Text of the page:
What are the best uses of Electronic Leverage?

Electronic Leverage can be used to benefit these three product development scenarios, and more:

  1. One Updatable Product. This is when a product is developed with the need to allow for future updates based on its original specifications and performance criteria is built into the design. Software that provides key functions to a computer or computer-controlled system, for example, can be designed with an expectation that it will be updated with new operating parameters as circumstances evolve, without an all new product design.
  2. One Product, Multiple Versions. An EL strategy is wise if a new product must be produced in multiple versions for use in similar but different platforms. When a new electronic device or software program is created to work on the latest fighter jet, for instance, using EL to design-in the ability for a version of the same product to also work on other jets of multiple generations, as well as cargo planes and helicopters, makes operational and financial sense. Core specifications and performance measures remain the same, but are physically versioned for different installations.
  3. A Product Line. The Electronic Leverage strategy is also beneficial when creating a product line that stays true to one original design structurally, but is altered peripherally to satisfy audience needs or preferences. For example, a cell phone or control interface design that never changes structurally, but offers more or fewer capabilities, a darker or lighter user screen, different color shells, distinct alert sounds, different interface languages, and so on would be using EL. If the core design and specifications remain consistent, development times and costs can remain low.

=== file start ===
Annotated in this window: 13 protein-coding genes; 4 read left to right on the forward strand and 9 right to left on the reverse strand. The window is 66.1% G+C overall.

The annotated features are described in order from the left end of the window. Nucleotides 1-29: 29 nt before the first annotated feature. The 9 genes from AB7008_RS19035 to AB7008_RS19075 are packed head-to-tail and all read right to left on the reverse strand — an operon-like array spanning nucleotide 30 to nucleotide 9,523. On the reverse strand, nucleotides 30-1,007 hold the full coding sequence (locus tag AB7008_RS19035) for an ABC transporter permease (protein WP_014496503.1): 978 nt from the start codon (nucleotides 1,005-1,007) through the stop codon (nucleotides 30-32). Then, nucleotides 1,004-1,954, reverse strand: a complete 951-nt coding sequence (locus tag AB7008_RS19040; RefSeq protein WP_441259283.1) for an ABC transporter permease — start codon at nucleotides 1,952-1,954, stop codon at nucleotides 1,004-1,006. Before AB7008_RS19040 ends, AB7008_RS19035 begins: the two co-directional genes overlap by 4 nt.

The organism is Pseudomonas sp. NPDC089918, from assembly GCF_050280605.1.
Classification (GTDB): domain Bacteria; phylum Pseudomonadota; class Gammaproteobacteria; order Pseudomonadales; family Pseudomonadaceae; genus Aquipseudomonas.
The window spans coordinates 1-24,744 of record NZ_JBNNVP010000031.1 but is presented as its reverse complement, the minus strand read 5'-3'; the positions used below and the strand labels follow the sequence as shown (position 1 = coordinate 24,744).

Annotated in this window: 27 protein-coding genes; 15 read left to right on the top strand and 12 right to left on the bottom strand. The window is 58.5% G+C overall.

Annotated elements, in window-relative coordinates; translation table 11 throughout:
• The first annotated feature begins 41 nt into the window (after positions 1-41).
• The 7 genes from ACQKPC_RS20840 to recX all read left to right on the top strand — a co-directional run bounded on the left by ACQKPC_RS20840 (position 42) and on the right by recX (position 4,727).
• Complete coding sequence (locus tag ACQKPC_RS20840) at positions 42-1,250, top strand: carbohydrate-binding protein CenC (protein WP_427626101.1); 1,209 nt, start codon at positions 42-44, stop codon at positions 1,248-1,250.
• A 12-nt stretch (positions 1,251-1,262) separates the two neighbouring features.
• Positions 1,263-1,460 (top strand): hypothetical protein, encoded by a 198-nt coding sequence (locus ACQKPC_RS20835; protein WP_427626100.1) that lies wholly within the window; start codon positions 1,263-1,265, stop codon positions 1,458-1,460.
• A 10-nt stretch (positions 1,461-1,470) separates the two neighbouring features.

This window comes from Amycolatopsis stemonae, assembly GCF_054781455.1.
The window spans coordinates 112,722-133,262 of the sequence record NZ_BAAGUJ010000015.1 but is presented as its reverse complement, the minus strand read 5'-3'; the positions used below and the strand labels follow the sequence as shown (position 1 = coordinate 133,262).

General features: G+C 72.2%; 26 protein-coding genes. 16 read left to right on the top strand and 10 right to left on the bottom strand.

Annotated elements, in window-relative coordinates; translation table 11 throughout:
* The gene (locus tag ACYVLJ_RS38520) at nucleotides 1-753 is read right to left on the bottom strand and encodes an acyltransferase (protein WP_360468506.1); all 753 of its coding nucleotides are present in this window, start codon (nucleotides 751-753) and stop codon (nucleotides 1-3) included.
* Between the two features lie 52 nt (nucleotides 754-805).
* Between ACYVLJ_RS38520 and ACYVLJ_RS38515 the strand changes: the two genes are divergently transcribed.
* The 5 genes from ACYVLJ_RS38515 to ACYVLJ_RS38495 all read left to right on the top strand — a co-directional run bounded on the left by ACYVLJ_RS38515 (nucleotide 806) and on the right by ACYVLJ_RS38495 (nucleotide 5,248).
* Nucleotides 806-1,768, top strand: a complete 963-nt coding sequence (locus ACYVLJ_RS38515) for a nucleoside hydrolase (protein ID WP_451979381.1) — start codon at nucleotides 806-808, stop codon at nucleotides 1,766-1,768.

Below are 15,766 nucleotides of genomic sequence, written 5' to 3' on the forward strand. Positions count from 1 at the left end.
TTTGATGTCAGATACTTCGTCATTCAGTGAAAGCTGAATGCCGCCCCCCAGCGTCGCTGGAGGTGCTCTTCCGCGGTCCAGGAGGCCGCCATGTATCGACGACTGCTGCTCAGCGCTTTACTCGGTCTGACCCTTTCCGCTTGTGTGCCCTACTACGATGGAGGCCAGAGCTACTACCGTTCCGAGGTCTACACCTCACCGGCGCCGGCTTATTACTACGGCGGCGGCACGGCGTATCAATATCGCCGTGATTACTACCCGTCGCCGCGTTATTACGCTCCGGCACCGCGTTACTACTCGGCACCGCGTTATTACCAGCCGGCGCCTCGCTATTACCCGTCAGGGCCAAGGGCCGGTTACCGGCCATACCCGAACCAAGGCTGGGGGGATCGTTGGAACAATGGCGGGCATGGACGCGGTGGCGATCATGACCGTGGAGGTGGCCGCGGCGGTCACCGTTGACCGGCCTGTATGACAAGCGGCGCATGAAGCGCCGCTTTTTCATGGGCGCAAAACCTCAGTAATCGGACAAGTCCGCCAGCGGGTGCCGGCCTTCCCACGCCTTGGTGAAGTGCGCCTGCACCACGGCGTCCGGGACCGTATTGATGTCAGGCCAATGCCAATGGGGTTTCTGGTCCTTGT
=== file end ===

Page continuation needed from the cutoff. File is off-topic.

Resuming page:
Who uses Electronic Leverage?

Any advanced product or systems development company could use EL to maximize their clients’ return on investment, but the strategy has proven most effective when employed by development companies that combine a culture of innovation with a commitment to accelerating real world results for their clients through long-term investment in every step of the development and production process. Companies that align their resources with customers’ development objectives long before products are needed have consistently outperformed those who approach it as a demand reaction.

 


This information page is provided as a service to our readers by BAE Systems, Inc., a U.S.-based world leader in aerospace, defense, power, and intelligence solutions. Learn more about us here.

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